22 Sep 2016

Bond out of his boat and on his bike

12:35 pm on 22 September 2016

The Olympic and world champion rower Hamish Bond will swap his boat for a bike when he competes in next month's Tour of Southland.

Bond, will ride in the same team as his brother Alistair and New Zealand professional cyclist Michael Torckler.

"I don't have any expectations or ambitions in terms of cycling, and that's why it's such a luxury to come down," Bond said.

New Zealand's Hamish Bond (R) and New Zealand's Eric Murray celebrate at the end of the Men's Pair final rowing competition at the Lagoa stadium during the Rio 2016 Olympic Games in Rio de Janeiro on August 9, 2016.

Eric Murray and Hamish Bond after winning gold in Rio. Photo: AFP

"I'll be in good shape and good form by my standards, but there's no pressure, which is something that I've lived with since we (himself and Eric Murray) stepped into the pair and started winning.

"Every race we put our winning record on the line and there's a lot of pressure associated with that, mainly from ourselves. I'm looking forward to being that underdog maverick that I haven't been able to be for eight or nine years."

It won't the first time Bond has competed in the race.

Hamish Bond competing in the 2009 Tour of Southland

Hamish Bond competing in the 2009 Tour of Southland Photo: Supplied: Tour of Southland

He finished 68th on general classification in 2009, when he was part of the Zookeepers-Cycle Surgery team which won team honours and helped Heath Blackgrove to win the yellow jersey.

"I've always enjoyed cycling. I had a go at the tour in 2009 when we had just recently won our first world championship in the pair. I was still pretty green and I was trying to ride and row at the same time and I didn't really do either any justice," Bond said.

"It's fair to say I wasn't really prepared for Southland and I suffered really badly, so I wanted to come back and do it justice.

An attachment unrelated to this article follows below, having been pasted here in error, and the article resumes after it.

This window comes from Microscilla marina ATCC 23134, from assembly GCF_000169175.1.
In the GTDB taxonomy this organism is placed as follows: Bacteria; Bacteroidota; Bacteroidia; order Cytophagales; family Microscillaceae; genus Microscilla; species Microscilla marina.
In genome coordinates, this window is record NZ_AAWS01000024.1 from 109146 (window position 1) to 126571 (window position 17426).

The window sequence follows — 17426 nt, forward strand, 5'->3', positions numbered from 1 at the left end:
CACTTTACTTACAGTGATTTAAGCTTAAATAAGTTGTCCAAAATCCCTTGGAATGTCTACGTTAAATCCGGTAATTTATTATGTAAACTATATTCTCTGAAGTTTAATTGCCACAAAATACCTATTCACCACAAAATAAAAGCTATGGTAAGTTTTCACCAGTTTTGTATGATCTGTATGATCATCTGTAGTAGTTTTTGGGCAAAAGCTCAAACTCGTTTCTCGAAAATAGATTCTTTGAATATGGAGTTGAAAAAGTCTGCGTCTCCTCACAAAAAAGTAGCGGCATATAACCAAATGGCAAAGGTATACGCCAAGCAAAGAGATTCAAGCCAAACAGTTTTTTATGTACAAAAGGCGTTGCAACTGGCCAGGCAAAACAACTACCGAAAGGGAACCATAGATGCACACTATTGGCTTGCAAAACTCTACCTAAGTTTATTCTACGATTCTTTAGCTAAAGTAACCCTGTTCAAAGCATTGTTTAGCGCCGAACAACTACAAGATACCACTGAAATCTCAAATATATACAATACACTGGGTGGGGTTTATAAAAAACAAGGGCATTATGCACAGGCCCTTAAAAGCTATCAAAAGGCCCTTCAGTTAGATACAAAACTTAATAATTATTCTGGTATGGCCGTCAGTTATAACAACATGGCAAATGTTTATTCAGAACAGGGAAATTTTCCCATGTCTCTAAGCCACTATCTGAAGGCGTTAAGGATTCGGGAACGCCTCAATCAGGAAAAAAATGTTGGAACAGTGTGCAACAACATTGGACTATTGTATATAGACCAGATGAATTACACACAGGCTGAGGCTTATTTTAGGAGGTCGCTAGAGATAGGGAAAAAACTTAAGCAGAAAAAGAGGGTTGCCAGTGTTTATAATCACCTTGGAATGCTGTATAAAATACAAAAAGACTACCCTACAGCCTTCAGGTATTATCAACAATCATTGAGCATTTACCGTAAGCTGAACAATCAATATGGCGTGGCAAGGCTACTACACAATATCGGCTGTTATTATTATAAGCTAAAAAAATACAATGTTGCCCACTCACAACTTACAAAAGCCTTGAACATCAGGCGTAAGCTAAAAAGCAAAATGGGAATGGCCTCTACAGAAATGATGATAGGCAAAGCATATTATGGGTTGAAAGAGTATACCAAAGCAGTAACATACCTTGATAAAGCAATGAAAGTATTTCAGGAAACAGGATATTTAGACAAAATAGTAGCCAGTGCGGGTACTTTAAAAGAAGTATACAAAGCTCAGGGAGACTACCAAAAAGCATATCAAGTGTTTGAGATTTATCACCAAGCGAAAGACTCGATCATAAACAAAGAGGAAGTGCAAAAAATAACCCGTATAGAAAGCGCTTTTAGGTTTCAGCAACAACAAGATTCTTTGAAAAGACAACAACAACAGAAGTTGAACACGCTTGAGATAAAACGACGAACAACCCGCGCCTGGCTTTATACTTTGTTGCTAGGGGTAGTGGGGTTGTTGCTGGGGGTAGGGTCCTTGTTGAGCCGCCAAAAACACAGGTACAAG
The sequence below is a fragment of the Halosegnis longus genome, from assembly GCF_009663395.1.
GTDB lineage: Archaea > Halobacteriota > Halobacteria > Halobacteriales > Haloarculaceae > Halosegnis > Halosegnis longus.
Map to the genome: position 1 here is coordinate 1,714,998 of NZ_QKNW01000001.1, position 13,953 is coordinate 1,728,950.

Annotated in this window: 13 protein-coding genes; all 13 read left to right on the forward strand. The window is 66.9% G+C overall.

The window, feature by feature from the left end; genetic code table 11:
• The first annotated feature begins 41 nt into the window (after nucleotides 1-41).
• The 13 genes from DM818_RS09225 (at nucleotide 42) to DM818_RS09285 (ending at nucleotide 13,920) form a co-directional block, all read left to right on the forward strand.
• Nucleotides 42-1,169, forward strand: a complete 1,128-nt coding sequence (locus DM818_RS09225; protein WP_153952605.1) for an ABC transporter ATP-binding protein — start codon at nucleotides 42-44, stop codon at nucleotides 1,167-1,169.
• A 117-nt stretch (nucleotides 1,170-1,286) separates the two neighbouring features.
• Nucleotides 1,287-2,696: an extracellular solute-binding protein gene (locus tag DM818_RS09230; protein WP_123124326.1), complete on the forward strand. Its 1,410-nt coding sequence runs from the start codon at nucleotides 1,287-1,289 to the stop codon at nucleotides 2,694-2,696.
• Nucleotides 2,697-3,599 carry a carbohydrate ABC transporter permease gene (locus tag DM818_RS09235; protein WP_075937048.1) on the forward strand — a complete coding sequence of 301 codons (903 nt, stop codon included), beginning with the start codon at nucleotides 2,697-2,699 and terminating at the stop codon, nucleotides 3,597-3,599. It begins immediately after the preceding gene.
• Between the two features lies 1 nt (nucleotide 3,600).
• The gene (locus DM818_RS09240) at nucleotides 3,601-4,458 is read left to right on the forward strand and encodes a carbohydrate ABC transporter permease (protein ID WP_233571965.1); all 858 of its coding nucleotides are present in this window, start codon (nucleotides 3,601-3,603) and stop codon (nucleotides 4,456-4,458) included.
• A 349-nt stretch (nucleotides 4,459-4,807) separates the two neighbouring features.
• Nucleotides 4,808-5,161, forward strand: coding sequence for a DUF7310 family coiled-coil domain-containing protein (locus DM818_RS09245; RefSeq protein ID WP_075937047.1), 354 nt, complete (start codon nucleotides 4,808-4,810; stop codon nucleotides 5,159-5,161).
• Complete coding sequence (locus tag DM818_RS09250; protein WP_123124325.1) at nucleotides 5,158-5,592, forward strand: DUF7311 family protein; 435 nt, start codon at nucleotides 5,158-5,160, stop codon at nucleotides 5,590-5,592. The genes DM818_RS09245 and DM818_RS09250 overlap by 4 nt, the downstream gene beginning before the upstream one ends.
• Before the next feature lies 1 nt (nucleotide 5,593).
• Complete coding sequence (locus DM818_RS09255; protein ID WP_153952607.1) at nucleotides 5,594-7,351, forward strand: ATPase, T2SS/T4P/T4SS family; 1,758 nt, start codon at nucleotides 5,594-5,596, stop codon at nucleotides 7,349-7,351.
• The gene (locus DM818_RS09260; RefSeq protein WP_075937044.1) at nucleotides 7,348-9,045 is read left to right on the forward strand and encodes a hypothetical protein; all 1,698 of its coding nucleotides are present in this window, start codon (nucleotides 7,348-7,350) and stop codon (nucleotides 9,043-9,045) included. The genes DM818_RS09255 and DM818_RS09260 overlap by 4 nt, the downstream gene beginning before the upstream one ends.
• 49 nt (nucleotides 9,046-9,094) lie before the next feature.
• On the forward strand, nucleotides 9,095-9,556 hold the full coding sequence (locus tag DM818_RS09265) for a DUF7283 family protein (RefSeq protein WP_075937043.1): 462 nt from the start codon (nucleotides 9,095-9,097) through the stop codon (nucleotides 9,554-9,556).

"I was in a team with some serious talent, of which I was seriously lacking, but they never made me feel that way and I've remained friends with the guys through to this day. I guess time has healed the scars in terms of suffering and my memory doesn't seem so bad.

"I had a couple of crashes which aren't great memories, but I did have a couple of days where I felt quite good and was able to contribute to the team. My greatest memory is just being out the back and having to survive in the crosswinds, riding in the gutter for kilometre after kilometre."

"I've done the groundwork in setting up the team, not in terms of them riding for me or anything, but in creating the sort of atmosphere that I wanted. It's been interesting trying my hand at a little bit of team management, which has been enjoyable and a bit of a challenge," Bond said.

Bond said he never seriously thought about continuing his partnership with Murray on the bike.

"I don't know if Eric would make it up Bluff Hill, to be honest, even if he only started at the bottom," Bond said with a laugh.

"We do a lot of cycling for cross-training and there wouldn't be too many stronger bike riders in the world that are Eric's size - but when the road starts going uphill he certainly notices it."

He's also enjoyed the shift from water to road.

"I'm mentally fresh, I'm enjoying the training and it doesn't feel like a chore. I might change my tune but it's that old cliche that a change is as good as a holiday."